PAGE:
About 3,000 sticks of dynamite were placed around the structure to help bring down the 34-floor building. 

By Cailey Rizzo
February 17, 2021
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Six weeks after former President Trump left office, a hotel and casino plaza bearing his name crumbled to the ground in Atlantic City, NJ. 

The city imploded the building shortly after 9 a.m. on Wednesday morning after a dramatic drumroll, leaving nothing but rubble and dust.  

Those who showed up to watch the visible ending of an era were corralled into a nearby parking lot, at a safe distance away, where spots cost $10 per car. 

Ahead of the implosion, the building had been gutted and much of the concrete was already moved. About 3,000 pieces of dynamite were placed around the remaining structure to help bring down the 34-floor building. 

Atlantic City Mayor Marty Small began an auction for the chance to "demolish" the building and press the button to begin the implosion. But the auction was stopped, The New York Times reported in January, on the grounds of safety and liability.  

Trump Plaza in the beginning of 2020.
| Credit: Donald Kravitz/Getty Images

Although the Trump Plaza Casino is now only rubble, it had been falling apart since it was abandoned in 2014. It was one of the city's "most visible eyesores" and had been designated an "imminent hazard," according to the New York Times. Chunks of the building had been known to fall off occasionally due to neglect,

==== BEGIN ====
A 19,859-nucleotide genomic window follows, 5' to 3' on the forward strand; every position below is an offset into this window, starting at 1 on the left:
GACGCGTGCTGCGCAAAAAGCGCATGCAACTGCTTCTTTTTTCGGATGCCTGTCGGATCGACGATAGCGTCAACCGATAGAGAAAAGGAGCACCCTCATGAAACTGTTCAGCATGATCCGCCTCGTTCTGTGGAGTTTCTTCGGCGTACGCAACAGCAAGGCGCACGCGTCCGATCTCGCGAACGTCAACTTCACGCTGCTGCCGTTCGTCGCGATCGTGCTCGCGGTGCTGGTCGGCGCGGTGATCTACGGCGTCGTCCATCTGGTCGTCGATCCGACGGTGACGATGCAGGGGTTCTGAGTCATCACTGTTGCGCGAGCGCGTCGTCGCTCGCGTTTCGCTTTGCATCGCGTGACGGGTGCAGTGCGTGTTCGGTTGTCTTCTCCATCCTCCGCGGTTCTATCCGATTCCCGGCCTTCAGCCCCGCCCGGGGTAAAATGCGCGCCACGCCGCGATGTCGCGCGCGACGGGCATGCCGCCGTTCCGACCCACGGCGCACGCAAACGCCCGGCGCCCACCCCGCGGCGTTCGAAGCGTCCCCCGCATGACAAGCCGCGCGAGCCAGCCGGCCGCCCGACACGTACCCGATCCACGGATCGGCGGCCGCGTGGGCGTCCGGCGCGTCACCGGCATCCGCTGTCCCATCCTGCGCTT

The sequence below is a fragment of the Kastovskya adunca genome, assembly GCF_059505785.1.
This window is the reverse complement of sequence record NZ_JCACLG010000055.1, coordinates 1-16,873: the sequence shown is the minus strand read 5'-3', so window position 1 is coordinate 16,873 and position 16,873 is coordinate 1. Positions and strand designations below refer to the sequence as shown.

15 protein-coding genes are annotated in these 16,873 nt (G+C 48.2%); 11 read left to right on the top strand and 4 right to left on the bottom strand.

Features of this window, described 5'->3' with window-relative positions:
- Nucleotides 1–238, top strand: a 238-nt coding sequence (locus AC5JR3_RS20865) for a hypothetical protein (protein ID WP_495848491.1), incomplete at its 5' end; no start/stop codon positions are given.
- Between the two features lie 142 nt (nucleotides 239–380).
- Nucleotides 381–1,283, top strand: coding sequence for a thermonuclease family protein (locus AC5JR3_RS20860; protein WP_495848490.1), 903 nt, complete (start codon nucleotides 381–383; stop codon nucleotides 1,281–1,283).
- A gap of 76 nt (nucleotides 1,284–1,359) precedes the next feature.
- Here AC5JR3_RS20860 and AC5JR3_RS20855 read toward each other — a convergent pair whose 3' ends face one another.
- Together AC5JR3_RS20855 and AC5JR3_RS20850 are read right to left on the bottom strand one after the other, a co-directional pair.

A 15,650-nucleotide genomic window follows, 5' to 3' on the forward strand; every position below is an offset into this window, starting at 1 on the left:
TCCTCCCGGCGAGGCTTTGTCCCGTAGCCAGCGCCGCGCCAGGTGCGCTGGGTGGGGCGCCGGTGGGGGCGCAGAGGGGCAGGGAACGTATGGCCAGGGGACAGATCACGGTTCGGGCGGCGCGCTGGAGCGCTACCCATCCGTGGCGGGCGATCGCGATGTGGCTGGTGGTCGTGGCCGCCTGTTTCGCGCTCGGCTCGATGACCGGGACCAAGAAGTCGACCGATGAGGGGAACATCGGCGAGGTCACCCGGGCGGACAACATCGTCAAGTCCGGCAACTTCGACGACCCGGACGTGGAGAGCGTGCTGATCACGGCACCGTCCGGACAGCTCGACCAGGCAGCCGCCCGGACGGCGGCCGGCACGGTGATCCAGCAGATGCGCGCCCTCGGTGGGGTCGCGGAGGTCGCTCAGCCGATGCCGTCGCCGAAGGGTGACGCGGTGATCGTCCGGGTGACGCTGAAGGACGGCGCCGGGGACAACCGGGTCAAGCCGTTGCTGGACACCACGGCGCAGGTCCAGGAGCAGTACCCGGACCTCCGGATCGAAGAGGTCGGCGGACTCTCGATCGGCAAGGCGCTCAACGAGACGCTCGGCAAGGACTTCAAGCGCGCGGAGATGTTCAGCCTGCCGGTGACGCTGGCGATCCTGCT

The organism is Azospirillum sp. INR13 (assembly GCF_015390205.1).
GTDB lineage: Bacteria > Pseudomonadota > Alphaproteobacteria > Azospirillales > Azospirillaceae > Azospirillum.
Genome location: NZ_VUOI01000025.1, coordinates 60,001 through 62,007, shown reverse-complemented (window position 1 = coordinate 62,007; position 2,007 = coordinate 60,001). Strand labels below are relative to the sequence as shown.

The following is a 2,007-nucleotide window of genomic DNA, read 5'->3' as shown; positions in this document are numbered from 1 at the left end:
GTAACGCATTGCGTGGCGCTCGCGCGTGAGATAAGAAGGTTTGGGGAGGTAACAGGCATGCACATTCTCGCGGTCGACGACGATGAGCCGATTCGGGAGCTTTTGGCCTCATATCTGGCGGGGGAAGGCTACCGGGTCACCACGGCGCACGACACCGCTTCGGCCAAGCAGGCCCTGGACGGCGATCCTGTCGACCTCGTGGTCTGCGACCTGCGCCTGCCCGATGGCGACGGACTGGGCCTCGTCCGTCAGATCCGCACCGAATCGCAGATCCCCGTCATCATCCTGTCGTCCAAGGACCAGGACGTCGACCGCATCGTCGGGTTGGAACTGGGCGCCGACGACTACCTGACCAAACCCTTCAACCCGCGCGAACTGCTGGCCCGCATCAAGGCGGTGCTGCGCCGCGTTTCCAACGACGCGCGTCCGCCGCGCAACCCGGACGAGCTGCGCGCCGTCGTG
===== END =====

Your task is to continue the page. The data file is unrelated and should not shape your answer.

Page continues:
The Trump Plaza was the first of three casinos the former president owned in Atlantic City. It opened in 1984 and became a magnet for the rich and famous, looking for coastal gambling, glitz and boxing matches. Eventually, all three Trump casinos in Atlantic City went bankrupt, leaving without paying many of the contractors and suppliers who helped build the brand on the boardwalk.  

The mayor hopes that the site may be redeveloped as a family-friendly destination hub. 

"We ultimately are looking forward to the cleanup and the rebuild," Mayor Small told the New York Times. "We can't depend on casino gaming anymore. We need to bring new industry here."

Cailey Rizzo is a contributing writer for Travel + Leisure, currently based in Brooklyn. You can find her on Twitter, Instagram, or at caileyrizzo.com.